Fans may think that Magneto and the Brotherhood of Evil Mutants are the X-Men’s biggest threat, but it turns out that a fast food chain from Australia could have ruined the now beloved X-Men animated series from the 1990s.
X-Men: The Animated Series is celebrating its 25th anniversary today, and Will Meunginot, an artist and a producer on the series, recounted in an interview with The Hollywood Reporter how the fast food chain’s demands to include kids meal toys in the show nearly brought the series to a halt.
“There was merchandise threat that almost shut down the production,” Meunginot said. “They had made a deal with a fast food franchise to do some X-Men giveaway toys in Australia. And whoever had negotiated the deal had promised the Australian food franchisee that those toys would appear in the show. They were some of the most God-awful designs possible. So I said no, and the situation festered for a few days. At home one night I got a call from Jim Graziano, who was the head of Graz, the production company I was working for. Jim just said, ‘Look, Marvel is threatening to pull the show from us if you don't cave on this.’ He goes, ‘If you think it's important, we'll back you. But think very carefully, because there will probably be consequences.’ I said, ‘We can't cave on this, or we are going to have to cave on everything.’ And Jim backed me and it was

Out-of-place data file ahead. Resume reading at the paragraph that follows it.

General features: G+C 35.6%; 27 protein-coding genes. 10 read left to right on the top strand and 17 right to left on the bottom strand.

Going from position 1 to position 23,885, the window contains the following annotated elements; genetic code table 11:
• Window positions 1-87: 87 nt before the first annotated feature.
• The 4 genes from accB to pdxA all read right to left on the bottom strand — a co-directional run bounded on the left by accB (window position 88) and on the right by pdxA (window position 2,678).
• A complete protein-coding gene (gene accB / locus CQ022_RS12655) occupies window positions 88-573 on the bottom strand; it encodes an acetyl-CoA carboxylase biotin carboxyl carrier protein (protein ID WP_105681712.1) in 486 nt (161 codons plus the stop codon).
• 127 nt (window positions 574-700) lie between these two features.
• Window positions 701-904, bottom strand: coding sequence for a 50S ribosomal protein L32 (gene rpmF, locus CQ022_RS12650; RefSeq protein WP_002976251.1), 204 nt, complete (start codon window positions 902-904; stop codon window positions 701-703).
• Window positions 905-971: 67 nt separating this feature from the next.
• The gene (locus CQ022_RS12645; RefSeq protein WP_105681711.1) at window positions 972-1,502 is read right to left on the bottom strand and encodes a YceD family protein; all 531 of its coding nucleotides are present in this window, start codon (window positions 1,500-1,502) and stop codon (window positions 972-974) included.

According to X-Men: The Animated Series showrunner Eric Lewald, that was just one example of the pressure put on the show by Marvel.
“There was incredible pressure to change it around and make it younger, sillier, or give them a pet dog,” Lewald recalled. “
25 years later, X-Men fans are surely thankful for the stubbornness of the show’s creative team, and so too should all superhero fans. The popularity of X-Men: The Animated Series led to the production of the first X-Men movie, which kicked off the modern era of superhero movies. Today, the X-Men live-action television series The Gifted is still paying homage to X-Men: The Animated Series.